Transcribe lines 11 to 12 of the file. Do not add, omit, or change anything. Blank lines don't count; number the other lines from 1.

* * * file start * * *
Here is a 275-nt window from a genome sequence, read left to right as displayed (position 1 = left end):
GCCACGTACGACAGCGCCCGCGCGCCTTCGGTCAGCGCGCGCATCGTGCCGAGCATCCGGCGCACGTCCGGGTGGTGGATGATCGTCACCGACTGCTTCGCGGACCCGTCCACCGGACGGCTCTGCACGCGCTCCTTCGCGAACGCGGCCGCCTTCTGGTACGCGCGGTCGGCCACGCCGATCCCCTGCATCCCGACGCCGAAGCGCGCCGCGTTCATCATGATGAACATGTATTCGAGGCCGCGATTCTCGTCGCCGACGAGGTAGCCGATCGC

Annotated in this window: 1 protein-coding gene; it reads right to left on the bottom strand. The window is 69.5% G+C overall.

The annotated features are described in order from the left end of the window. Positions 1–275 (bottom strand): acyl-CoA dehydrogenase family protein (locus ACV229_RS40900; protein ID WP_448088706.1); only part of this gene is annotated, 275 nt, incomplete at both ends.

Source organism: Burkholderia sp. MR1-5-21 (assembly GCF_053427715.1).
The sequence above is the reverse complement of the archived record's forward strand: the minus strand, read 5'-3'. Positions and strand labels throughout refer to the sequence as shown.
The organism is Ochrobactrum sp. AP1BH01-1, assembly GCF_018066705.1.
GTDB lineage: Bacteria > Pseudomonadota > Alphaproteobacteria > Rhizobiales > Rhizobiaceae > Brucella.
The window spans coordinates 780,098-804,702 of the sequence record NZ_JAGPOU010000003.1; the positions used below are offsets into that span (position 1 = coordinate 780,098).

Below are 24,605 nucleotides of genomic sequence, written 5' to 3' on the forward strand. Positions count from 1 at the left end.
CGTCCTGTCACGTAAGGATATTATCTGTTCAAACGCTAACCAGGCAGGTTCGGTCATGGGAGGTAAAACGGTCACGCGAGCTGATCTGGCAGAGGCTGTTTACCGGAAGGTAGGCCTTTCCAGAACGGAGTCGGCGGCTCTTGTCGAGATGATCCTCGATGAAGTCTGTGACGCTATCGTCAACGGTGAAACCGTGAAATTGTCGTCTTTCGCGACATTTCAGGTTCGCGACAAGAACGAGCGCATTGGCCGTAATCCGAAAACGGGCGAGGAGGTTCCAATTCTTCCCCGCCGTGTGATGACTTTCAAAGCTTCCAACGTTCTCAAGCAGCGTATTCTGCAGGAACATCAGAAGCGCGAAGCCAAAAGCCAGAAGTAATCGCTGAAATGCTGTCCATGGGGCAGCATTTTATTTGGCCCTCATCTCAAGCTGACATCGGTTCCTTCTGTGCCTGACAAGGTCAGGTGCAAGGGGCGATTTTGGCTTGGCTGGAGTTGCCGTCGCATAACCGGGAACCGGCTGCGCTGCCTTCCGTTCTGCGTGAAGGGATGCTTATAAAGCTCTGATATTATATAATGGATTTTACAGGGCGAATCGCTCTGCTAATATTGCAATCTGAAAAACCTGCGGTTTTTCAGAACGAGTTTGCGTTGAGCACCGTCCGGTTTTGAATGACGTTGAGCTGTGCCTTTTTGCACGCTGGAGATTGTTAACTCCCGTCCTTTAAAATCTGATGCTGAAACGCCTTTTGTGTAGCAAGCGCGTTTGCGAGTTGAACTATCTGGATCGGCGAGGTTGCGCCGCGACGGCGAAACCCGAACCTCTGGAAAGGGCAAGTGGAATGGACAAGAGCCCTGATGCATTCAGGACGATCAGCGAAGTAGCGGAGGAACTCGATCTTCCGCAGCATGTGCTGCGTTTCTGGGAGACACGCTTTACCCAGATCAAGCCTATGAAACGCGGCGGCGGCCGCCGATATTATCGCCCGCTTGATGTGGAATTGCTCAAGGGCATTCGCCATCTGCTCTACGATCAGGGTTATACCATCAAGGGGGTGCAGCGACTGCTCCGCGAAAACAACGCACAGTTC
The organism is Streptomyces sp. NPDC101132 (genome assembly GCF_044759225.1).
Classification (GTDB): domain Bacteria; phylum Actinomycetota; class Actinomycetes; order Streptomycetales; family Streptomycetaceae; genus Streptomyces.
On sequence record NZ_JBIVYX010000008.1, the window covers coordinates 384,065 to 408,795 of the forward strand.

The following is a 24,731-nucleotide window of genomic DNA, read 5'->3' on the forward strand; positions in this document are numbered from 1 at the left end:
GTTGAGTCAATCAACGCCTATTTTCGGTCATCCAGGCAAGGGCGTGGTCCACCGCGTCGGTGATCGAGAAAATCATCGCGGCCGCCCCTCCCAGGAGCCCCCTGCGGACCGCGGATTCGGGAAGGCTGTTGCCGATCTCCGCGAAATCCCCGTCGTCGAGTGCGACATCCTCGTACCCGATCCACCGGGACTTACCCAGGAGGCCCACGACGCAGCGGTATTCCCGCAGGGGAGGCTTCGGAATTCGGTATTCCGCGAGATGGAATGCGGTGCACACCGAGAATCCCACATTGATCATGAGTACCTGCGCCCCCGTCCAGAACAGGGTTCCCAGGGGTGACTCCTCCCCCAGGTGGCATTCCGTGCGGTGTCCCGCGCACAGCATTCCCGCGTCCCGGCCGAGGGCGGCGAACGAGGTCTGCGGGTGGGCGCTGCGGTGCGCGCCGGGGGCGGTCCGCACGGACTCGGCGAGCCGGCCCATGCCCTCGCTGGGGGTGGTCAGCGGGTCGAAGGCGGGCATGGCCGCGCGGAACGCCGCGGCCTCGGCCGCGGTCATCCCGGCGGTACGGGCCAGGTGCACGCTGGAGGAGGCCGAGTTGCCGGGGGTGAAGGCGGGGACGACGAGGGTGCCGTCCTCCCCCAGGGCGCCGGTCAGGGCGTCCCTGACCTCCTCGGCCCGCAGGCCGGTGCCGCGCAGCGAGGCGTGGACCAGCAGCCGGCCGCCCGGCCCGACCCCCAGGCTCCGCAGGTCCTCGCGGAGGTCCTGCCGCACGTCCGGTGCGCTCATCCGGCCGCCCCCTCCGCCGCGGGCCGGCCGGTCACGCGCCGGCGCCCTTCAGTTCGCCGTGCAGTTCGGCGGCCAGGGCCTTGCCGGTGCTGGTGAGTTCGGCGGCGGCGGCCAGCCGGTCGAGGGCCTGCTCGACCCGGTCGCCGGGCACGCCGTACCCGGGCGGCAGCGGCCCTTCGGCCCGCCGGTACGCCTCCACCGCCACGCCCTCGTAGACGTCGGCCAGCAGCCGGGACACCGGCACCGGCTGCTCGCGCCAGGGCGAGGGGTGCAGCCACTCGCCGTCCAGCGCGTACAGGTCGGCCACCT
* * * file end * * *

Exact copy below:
CGTCCTGTCACGTAAGGATATTATCTGTTCAAACGCTAACCAGGCAGGTTCGGTCATGGGAGGTAAAACGGTCACGCGAGCTGATCTGGCAGAGGCTGTTTACCGGAAGGTAGGCCTTTCCAGAACGGAGTCGGCGGCTCTTGTCGAGATGATCCTCGATGAAGTCTGTGACGCTATCGTCAACGGTGAAACCGTGAAATTGTCGTCTTTCGCGACATTTCAGGTTCGCGACAAGAACGAGCGCATTGGCCGTAATCCGAAAACGGGCGAGGAGGTTCCAATTCTTCCCCGCCGTGTGATGACTTTCAAAGCTTCCAACGTTCTCAAGCAGCGTATTCTGCAGGAACATCAGAAGCGCGAAGCCAAAAGCCAGAAGTAATCGCTGAAATGCTGTCCATGGGGCAGCATTTTATTTGGCCCTCATCTCAAGCTGACATCGGTTCCTTCTGTGCCTGACAAGGTCAGGTGCAAGGGGCGATTTTGGCTTGGCTGGAGTTGCCGTCGCATAACCGGGAACCGGCTGCGCTGCCTTCCGTTCTGCGTGAAGGGATGCTTATAAAGCTCTGATATTATATAATGGATTTTACAGGGCGAATCGCTCTGCTAATATTGCAATCTGAAAAACCTGCGGTTTTTCAGAACGAGTTTGCGTTGAGCACCGTCCGGTTTTGAATGACGTTGAGCTGTGCCTTTTTGCACGCTGGAGATTGTTAACTCCCGTCCTTTAAAATCTGATGCTGAAACGCCTTTTGTGTAGCAAGCGCGTTTGCGAGTTGAACTATCTGGATCGGCGAGGTTGCGCCGCGACGGCGAAACCCGAACCTCTGGAAAGGGCAAGTGGAATGGACAAGAGCCCTGATGCATTCAGGACGATCAGCGAAGTAGCGGAGGAACTCGATCTTCCGCAGCATGTGCTGCGTTTCTGGGAGACACGCTTTACCCAGATCAAGCCTATGAAACGCGGCGGCGGCCGCCGATATTATCGCCCGCTTGATGTGGAATTGCTCAAGGGCATTCGCCATCTGCTCTACGATCAGGGTTATACCATCAAGGGGGTGCAGCGACTGCTCCGCGAAAACAACGCACAGTTC
The organism is Streptomyces sp. NPDC101132 (genome assembly GCF_044759225.1).